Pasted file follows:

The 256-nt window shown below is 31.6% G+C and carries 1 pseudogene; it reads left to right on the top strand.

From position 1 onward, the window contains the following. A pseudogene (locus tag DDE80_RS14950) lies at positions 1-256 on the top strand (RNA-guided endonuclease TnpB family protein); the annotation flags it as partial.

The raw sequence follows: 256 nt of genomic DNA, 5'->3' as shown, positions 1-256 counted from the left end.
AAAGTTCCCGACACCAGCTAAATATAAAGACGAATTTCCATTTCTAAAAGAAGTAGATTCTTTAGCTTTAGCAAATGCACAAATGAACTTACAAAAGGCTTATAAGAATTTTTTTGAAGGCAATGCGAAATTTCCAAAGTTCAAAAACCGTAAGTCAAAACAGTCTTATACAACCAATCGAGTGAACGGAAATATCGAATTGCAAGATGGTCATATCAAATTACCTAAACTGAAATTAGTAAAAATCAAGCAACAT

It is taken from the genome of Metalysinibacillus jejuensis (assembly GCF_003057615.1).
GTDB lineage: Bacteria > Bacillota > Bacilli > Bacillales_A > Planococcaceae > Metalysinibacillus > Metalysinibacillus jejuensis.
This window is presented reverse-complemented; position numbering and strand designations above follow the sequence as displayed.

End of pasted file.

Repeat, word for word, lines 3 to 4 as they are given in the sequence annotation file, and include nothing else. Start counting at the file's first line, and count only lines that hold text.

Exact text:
The raw sequence follows: 256 nt of genomic DNA, 5'->3' as shown, positions 1-256 counted from the left end.
AAAGTTCCCGACACCAGCTAAATATAAAGACGAATTTCCATTTCTAAAAGAAGTAGATTCTTTAGCTTTAGCAAATGCACAAATGAACTTACAAAAGGCTTATAAGAATTTTTTTGAAGGCAATGCGAAATTTCCAAAGTTCAAAAACCGTAAGTCAAAACAGTCTTATACAACCAATCGAGTGAACGGAAATATCGAATTGCAAGATGGTCATATCAAATTACCTAAACTGAAATTAGTAAAAATCAAGCAACAT